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Senior Associate in the Dispute Resolution practice at the Mumbai office of Cyril Amarchand Mangaldas. Pragati focuses on white collar crimes: advisory, investigations, and litigation, international economic sanctions, regulatory enforcement, and related technology law issues. She has extensively advised and represented both domestic and international clients before courts/tribunals in civil, criminal, and commercial litigation and arbitration.  She can be reached at pragati.sharma@cyrilshroff.com

Russia Ukraine Sanctions

Part 2[1] of the two-part blog discusses the Sanctions measures adopted globally against the Russian Government and its affiliates in response to its actions in Ukraine, with special emphasis on sanctions imposed by the US, UK and the EU, their impact on Indian businesses and key takeaways for businesses operating in sanctions regions.

Continue Reading Analysing the Russia/Ukraine Sanctions & their Impact on Indian Businesses – Part 2

Russia Ukraine Sanctions

Introduction

Sanctions are political, diplomatic, or economic measures under International law, deployed by an International organisation or States against a State or States either to protect national security interests, or to protect international law, and defend against threats to international peace and security. Sanctions can be economic, targeting specific commodities, trades, etc., military, diplomatic, and also include travel bans, asset freezes, or arms embargoes.

Continue Reading Analysing the Russia/Ukraine Sanctions & their Impact on Indian Businesses – Part 1

Corporate Defamation: A Perspective on Analyst Reports

In 2008, Bank Atlantic, a Florida based bank, sued a prominent Wall Street analyst over a report on potential bank failures titled “Who’s Next?” The Bank stated that the analyst had defamed the bank by suggesting that it might fail. Bank Atlantic had previously sued ABC over a news report in 1991. In 2009, Hertz Global Holdings Inc., sued an analyst for defamation over a report that Hertz claimed, suggests that the world’s largest car rental company could go bankrupt.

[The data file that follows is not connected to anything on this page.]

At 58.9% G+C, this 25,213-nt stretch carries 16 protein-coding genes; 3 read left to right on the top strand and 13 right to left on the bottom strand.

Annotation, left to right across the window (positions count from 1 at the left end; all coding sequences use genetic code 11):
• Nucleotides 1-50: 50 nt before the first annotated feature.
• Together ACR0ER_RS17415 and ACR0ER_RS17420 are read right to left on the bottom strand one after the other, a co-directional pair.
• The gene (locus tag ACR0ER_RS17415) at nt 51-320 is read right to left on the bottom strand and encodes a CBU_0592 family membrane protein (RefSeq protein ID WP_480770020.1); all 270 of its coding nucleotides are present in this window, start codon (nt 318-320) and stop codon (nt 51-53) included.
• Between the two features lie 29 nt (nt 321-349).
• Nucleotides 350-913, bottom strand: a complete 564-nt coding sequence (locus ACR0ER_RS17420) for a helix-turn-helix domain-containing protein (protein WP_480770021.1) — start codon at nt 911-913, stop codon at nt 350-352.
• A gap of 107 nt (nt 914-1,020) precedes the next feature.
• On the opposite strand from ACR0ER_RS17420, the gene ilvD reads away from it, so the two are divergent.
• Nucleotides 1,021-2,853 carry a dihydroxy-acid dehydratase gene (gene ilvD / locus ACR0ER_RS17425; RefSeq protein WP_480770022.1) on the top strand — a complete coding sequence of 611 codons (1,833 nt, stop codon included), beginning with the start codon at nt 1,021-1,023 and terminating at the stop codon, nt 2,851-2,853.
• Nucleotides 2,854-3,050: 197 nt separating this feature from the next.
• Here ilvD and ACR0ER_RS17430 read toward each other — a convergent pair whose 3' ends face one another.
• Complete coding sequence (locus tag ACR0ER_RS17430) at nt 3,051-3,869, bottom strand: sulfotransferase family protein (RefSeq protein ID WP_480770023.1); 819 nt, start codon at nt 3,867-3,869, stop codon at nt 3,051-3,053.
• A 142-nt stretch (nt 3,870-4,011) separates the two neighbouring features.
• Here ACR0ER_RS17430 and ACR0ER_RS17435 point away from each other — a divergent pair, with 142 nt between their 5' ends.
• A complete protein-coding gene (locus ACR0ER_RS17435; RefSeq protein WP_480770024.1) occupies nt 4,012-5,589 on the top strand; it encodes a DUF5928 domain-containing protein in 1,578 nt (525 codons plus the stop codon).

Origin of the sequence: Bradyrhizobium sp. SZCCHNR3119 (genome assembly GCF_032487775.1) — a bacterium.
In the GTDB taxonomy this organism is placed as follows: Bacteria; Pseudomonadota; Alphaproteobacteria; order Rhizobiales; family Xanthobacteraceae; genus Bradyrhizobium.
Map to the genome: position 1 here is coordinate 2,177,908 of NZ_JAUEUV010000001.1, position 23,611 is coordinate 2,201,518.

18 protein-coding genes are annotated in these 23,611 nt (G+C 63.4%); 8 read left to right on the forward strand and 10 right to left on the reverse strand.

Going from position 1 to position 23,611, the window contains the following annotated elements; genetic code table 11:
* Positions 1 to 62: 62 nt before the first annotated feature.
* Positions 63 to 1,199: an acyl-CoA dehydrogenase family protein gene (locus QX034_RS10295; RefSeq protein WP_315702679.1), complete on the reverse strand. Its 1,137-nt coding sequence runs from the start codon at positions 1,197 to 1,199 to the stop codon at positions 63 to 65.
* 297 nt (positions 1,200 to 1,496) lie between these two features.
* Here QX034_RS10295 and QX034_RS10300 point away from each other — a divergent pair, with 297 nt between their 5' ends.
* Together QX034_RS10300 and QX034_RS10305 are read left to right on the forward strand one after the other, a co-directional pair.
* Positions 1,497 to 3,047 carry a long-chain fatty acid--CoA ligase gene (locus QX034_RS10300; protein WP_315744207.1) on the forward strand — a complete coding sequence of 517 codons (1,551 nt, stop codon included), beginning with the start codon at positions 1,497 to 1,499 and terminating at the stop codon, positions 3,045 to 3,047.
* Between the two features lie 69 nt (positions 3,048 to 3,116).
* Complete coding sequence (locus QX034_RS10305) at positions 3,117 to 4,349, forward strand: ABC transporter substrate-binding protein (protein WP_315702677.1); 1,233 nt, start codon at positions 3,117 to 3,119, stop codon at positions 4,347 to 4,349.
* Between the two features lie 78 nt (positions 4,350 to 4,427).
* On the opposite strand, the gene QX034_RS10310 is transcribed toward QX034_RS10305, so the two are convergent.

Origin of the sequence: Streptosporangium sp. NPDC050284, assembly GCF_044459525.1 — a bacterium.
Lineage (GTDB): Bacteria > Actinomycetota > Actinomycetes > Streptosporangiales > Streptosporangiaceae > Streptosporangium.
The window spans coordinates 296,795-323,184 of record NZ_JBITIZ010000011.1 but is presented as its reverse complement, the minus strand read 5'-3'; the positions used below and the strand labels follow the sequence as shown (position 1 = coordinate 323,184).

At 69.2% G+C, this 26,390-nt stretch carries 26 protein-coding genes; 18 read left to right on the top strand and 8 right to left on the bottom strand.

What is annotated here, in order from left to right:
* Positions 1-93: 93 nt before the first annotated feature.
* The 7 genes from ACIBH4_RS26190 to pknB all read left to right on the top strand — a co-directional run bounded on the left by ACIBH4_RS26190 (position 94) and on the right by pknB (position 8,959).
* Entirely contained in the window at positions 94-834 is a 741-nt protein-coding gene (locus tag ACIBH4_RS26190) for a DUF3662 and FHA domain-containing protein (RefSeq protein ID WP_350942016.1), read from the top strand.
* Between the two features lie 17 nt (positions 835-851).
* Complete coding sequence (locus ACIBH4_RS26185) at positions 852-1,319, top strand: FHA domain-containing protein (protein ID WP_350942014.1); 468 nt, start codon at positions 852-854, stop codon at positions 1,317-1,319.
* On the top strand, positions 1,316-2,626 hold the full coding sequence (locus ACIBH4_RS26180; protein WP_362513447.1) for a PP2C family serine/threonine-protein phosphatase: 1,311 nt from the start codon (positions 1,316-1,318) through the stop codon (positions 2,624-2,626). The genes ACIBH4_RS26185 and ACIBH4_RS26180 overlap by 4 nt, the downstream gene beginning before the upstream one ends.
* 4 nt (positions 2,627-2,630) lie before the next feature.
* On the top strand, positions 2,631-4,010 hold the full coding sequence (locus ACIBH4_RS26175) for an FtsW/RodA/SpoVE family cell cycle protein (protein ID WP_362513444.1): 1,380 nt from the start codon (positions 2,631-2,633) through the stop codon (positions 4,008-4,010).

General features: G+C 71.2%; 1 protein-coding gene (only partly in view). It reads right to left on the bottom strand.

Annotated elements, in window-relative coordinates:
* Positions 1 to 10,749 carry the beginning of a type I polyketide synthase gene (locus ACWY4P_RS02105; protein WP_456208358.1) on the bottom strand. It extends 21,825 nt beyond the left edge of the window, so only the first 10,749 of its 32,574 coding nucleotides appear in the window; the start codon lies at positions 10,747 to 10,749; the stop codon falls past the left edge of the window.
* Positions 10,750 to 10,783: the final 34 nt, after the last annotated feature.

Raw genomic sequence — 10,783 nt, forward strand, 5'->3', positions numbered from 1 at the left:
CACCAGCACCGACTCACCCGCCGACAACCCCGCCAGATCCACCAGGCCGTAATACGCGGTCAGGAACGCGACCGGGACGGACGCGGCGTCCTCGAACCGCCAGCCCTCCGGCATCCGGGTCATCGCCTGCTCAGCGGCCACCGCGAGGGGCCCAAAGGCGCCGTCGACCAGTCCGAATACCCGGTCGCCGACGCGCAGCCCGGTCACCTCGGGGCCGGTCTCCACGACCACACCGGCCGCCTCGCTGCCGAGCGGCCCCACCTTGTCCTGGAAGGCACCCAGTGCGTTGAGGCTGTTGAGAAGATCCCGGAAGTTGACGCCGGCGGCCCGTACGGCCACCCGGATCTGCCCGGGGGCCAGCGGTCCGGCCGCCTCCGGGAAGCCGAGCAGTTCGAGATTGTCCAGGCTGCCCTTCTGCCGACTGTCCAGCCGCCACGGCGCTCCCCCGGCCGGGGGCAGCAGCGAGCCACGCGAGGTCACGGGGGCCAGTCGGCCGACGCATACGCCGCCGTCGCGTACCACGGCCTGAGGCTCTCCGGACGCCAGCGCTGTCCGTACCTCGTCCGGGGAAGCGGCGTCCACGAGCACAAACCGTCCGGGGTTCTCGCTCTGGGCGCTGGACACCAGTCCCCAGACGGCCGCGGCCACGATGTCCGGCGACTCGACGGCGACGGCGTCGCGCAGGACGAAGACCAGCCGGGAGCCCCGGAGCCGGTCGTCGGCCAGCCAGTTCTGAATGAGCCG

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Legal Privilege and Covid-19 - Part I

Part I discuses the concept of attorney-client privilege, work product doctrine and the legal position in the US and the UK.

Legal privilege and attorney work product

The legal privilege or attorney-client privilege is often regarded as the crown jewel of the legal profession. It provides protection from disclosure of communications between a client and an attorney made for the purpose of seeking legal advice.
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Into the Web - AML Risks of Virtual Assets - Part 1

Part I of this article explores the current Indian regulatory and legal framework governing the virtual asset industry and recommendations for AML/CFT compliance in respect of virtual asssets.

Indian legal framework

The virtual asset industry has had a somewhat difficult time in India, with the RBI banning any regulated entities from providing services to any individual or business, dealing in digital currencies, given the risks involved in such transactions. The term ‘services’ included maintaining accounts, registering, trading, settling, clearing, giving loans against virtual tokens, accepting them as collateral, opening accounts of exchanges, dealing with them and transferring or receipt of money in accounts relating to purchase/ sale of VCs or facilitating the same thereof.
Continue Reading Into the Web: AML Risks of Virtual Assets? – Part II

Into the Web - AML Risks of Virtual Assets - Part 1

Nothing is permanent but change.

                                                                            – Heraclitus